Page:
The dynamics of the oil game are on a transitionary course, with sliding oil prices and decreasing OPEC monopoly
27-Feb-2015 •Sanjeev Pandiya
Regular readers will remember that
I have long been saying (since 2012) that the current global financial/credit crisis, which started in 2008, will find its end through deleveraging coming from a sharp and continuous drop in energy prices. This will come on the back of a new wave of technological innovation, which will put money in the hands of the world's poor, and lead to a structural upturn in real economic activity.
In some cases (like Europe), the people who took the old debt will not be the ones who will get the new wealth/oil savings. In others, like the US, new domestic production of shale oil will reduce imports, giving them energy independence and a sharp drop in their CAD. In Japan too, there will be big savings. Other importers like China and India will also benefit, even as their households have better balance sheets.
Yes, some (producer) economies will suffer, but they are not a big part of the world economy, and, anyway, this reordering of the world pecking order will be good for consumers. I will talk only about the beneficiaries for now. First, this is only the first wave of change: While oil prices will now rebound, remember one very important and permanent change in the oil market.
The earlier oil market (of 2005) was an oligopolistic market, dominated by a cartel, OPEC. In the new situation, OPEC has only a 22 per cent share, and the new 'swing producer' is not Saudi Arabia but the cabal of shale oil producers in the US. As oil gets oversold and some shutdowns happen, it will recover, but this time remember that these (swing) capacities will come back when it reaches, say, $80-90. So this time, unlike in 2008, prices will be capped by a free-world player who is not cartelised.
Compare this to the 'unkind monopoly' of OPEC, which raised prices in a measured fashion, based on the global economy's 'ability to bear' rather like a parasite that feeds on the host, stopping short only to keep him barely alive. For a long time, we have heard it said that "a $10 increase in the price of oil drops world growth by 0.5 per cent." This time, the converse will not be true, because much of the savings will be used by the consuming world to deleverage the excess debt of the 2008 binge.
In the new market structure, OPEC has lost power and the oil market is no longer run by a cartelised oligopoly, rather it is now close to being perfectly competitive. When all this stabilises, there will be normal investment returns in oil production, and prices will be capped. The next wave of discontinuous innovation is already round the corner in electricity production, where we could see another 70-85 per cent drop in the costs of production of (maybe solar or other renewable) energy. This will trigger another wave of innovation in, say, oil from other sources (like bio-mass). The final implication of all this is that oil will no longer see 'monopolistic' pricing, but will become a chaotic, 'efficient' market, which will overall reduce the price of energy.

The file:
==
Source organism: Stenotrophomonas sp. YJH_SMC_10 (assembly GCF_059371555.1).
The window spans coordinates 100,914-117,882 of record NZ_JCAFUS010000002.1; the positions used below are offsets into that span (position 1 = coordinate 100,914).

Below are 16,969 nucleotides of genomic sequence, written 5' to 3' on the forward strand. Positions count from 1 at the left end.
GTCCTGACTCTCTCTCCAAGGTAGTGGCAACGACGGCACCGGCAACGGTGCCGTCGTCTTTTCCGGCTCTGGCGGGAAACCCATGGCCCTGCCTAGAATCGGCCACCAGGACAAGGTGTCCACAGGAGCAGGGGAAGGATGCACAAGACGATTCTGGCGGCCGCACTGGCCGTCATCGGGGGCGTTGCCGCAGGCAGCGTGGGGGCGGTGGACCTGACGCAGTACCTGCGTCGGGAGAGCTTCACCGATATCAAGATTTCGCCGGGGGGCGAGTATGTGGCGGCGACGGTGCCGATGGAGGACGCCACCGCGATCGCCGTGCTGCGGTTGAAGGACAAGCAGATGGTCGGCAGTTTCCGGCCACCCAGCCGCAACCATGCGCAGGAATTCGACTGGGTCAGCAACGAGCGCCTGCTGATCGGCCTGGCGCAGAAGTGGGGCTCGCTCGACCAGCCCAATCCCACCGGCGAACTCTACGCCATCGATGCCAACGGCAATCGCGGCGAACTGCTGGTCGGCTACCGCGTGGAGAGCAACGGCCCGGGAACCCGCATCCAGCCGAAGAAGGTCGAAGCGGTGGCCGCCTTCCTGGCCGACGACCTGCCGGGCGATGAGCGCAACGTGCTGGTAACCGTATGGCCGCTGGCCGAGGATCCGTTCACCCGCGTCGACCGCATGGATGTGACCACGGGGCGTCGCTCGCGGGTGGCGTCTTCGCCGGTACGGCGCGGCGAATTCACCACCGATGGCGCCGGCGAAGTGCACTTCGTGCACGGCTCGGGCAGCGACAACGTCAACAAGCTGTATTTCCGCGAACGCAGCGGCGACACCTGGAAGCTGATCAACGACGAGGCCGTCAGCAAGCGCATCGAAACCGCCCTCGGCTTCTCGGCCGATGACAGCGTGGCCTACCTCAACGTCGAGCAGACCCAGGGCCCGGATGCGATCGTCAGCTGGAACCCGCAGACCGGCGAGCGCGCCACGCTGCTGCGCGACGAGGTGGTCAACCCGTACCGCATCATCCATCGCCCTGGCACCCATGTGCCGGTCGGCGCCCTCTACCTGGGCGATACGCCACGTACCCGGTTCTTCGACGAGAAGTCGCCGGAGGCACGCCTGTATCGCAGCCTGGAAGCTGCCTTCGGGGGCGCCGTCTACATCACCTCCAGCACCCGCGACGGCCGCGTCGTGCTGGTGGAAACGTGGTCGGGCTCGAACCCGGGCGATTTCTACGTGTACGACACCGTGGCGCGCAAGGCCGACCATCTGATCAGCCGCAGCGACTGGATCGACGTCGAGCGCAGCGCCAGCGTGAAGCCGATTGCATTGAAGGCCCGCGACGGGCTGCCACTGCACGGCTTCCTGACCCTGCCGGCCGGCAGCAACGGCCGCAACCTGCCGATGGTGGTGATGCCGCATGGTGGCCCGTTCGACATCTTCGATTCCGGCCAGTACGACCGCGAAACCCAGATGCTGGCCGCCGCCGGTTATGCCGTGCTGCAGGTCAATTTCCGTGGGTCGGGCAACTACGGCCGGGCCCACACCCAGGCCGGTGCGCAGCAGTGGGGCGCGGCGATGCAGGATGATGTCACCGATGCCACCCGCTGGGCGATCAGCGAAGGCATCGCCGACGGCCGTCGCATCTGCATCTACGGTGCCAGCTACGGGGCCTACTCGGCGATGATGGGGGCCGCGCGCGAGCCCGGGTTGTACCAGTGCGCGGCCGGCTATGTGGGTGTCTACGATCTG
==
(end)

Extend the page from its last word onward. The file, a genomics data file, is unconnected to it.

This will trigger the next wave of human progress. India now has a Modi, who seems determined to harness this fortuitous event into a vehicle for pulling the lower half of India out of poverty. The deployment of solar energy in its various forms will replace oil, kerosene, coal...all of which will see precipitous drops in prices until 'the real cost of energy will drop to zero'. That will create surpluses up to 10 per cent of the world economy, about $7 trillion. Even though all this will not immediately stimulate new consumption, it will reduce debt in developed countries and lead to some real growth in the developing world.
In money terms, the energy industry will halve in size. Corporate debt in the US is already low, and companies are sitting on large cash surpluses. As personal balance sheets improve, US consumers are coming back. As tax receipts improve, even the government deficits will improve. With real growth momentum, the US is already back as the engine of world growth.